1109, 1116 (N.D.Ill. 1998). According to defendant, plaintiff knew of
defendant's allegedly defamatory comments over a year before it filed the
Plaintiff responds that the statute of limitations did not begin to run
until September 8, 1998, the date it first obtained an unredacted copy of
the Coactive letter. Plaintiff argues that until this date it could not
have properly pled its defamation claim in accordance with the Federal
Rules of Civil Procedure's haec verba pleading requirement, which
requires a plaintiff raising a defamation claim to set forth in her
complaint the alleged defamatory words published or spoken by the
defendant. Chisholm v. Foothill Capital Corp., 940 F. Supp. 1273, 1284
(N.D.Ill. 1996).*fn3 The rationale of the haec verba requirement is that
"general knowledge of the exact language used is necessary to form a
responsive pleading." Id. Courts in this district, however, have held
that the defamatory language need not be quoted verbatim. Id.;
Vantassell-Matin, 741 F. Supp. 698, 707-08 (N.D.Ill. 1990); Pelech v.
Klaff-Joss, LP, 828 F. Supp. 525, 534 (N.D.Ill. 1993).
In the instant case, plaintiff has admitted that the comments contained
in the May 1, 1997, Coactive letter and alleged to be libelous in the
complaint are the same comments that Teng & Associates expressly set
forth and attributed to defendant in the May 16, 1997, Teng report, which
plaintiff received on January 15, 1998, and read by March 12, 1998, at the
latest. Although at that point in time, plaintiff had notice that
defendant had made negative comments to Teng & Associates about
plaintiffs work performance at the Dirksen Building, the Teng report makes
no reference to the Coactive letter. Accordingly, the court finds that
plaintiff was not then put on a duty of inquiry to discover the Coactive
letter or the allegedly defamatory statements contained there in.
Even if plaintiff had been put on notice of inquiry on March 12, 1998,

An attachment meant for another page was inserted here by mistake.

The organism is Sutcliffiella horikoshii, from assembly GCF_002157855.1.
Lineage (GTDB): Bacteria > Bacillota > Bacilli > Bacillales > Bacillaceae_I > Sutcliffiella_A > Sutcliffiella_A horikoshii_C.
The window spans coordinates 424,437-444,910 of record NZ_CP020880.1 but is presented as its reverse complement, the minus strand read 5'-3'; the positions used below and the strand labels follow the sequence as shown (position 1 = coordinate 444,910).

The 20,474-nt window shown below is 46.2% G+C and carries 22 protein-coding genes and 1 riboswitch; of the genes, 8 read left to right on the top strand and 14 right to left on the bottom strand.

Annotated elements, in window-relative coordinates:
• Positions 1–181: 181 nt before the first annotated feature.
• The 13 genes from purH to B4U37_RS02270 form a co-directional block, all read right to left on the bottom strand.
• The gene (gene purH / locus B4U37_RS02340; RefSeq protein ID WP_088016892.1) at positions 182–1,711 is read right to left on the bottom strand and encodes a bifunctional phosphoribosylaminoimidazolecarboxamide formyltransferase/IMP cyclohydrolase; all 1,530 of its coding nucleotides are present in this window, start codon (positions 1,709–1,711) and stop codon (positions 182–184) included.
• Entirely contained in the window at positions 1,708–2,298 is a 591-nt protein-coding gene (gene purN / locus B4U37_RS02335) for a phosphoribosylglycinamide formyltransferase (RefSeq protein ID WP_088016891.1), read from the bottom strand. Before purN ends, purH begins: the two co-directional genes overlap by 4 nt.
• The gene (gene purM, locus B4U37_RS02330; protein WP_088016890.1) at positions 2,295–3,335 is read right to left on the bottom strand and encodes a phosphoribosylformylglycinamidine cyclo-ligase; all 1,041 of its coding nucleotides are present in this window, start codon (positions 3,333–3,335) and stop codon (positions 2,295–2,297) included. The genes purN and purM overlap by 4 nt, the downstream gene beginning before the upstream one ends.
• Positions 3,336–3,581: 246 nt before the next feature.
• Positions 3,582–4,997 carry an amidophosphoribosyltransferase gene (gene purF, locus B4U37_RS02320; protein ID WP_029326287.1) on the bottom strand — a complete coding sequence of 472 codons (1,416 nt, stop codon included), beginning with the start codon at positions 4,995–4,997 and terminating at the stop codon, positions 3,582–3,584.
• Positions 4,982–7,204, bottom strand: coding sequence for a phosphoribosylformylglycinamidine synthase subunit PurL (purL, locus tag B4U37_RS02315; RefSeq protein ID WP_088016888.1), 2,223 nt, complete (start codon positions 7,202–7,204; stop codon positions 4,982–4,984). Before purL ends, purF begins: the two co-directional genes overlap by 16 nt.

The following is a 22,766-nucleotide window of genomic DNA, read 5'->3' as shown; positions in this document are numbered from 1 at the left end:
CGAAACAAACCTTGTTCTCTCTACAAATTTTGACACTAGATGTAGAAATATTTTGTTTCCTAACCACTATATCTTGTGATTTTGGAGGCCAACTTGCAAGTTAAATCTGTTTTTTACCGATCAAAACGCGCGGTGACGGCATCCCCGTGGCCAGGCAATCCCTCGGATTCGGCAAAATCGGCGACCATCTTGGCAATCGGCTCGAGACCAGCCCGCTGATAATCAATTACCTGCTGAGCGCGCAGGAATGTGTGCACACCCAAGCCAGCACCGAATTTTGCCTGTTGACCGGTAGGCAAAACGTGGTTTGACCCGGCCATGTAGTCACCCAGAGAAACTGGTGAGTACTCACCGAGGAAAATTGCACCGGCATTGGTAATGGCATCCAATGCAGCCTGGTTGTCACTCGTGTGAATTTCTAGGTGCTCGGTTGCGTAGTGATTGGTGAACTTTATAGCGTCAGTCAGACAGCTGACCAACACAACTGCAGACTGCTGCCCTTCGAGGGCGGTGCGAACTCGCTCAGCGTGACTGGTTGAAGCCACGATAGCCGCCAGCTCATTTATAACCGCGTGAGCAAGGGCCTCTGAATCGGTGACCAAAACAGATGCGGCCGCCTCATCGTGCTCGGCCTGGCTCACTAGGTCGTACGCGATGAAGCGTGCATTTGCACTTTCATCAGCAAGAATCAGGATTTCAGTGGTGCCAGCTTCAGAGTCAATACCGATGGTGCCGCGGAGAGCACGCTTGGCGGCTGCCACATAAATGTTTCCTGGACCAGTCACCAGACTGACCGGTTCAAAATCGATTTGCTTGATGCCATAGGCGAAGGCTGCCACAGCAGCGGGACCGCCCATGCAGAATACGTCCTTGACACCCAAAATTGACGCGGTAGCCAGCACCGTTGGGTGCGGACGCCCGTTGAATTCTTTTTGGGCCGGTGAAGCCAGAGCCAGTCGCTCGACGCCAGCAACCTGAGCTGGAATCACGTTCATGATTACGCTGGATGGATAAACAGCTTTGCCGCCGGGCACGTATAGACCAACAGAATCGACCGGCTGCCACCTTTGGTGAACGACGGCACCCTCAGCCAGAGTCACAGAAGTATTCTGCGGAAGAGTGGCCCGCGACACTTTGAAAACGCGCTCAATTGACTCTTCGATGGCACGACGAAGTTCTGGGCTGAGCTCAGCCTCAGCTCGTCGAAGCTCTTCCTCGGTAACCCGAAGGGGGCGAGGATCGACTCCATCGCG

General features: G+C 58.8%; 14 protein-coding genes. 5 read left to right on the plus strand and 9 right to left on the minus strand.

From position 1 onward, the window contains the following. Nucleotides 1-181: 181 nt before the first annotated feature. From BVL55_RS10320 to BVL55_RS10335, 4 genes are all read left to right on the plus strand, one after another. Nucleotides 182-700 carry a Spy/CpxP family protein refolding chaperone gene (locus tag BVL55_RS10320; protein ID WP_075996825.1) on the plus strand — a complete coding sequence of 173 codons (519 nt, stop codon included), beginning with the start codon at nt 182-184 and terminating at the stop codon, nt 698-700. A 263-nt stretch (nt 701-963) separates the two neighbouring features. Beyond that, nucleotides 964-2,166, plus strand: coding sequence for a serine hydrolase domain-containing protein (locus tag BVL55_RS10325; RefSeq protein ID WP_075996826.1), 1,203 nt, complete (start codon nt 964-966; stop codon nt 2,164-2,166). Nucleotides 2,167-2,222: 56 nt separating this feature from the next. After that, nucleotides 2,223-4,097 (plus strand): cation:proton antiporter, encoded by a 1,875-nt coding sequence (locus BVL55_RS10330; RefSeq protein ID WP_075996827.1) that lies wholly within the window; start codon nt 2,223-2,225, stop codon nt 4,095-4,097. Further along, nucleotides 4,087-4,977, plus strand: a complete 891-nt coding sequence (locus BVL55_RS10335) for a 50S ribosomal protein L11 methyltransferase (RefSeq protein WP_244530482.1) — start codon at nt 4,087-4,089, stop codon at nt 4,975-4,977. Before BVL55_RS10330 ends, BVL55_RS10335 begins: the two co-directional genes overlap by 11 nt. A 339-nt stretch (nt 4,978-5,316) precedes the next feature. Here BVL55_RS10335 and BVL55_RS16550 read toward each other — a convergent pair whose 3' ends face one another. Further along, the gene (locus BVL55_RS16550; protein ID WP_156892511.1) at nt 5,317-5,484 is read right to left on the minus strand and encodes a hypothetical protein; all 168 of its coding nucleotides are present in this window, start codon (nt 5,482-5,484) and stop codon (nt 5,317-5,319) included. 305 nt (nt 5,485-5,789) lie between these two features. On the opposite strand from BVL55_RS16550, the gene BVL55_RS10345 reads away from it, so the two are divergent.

plaintiff made a sufficient inquiry by sending an FOIA request to GSA
seeking to obtain reports and correspondence from defendant to GSA. GSA
responded by forwarding to plaintiff a redacted version of the Coactive
letter, stating that it redacted "commercial or financial records" from
the letter to avoid competitive injury to defendant's business. Thus, GSA
led plaintiff to believe that the redacted portion of the Coactive letter
contained commercial or financial information sensitive to defendant,
rather than the statements plaintiff has identified as defamatory. By
taking GSA at its word, plaintiff had no reason to pursue inquiry into
the correspondence that it later discovered contained, not commercial or
financial information, but the critical comments on which plaintiff
brings this action.
For these reasons, plaintiff cannot be charged with a lack of diligence
in pursuing its cause of action against defendant. To hold that the
statute of limitations began to run when plaintiff learned in early 1998
that defendant had made critical comments would allow GSA's contractor
(defendant) to benefit from a deception apparently conducted to throw
plaintiff off the track. Under these circumstances, this court concludes
that the running of the statute of limitations would be equitably
tolled. See Moore v. Ford Motor Co., 901 F. Supp. 1293, 1298 (N.D.Ill.
1995) (citing Cada v. Baxter Healthcare Corp., 920 F.2d 446, 450-451 (7th
Defendant's motion for partial summary judgment is denied. This being
said, the court has serious doubt that the language
contained in the Coactive letter is defamatory. Plaintiff is directed to
file a memorandum addressing this concern on or before August 21, 2000.
Defendant shall respond thereto by September 11, 2000. Plaintiff may
reply thereto by September 25, 2000. This matter is set for a report and
status on November 7, 2000, at 9:00 a.m.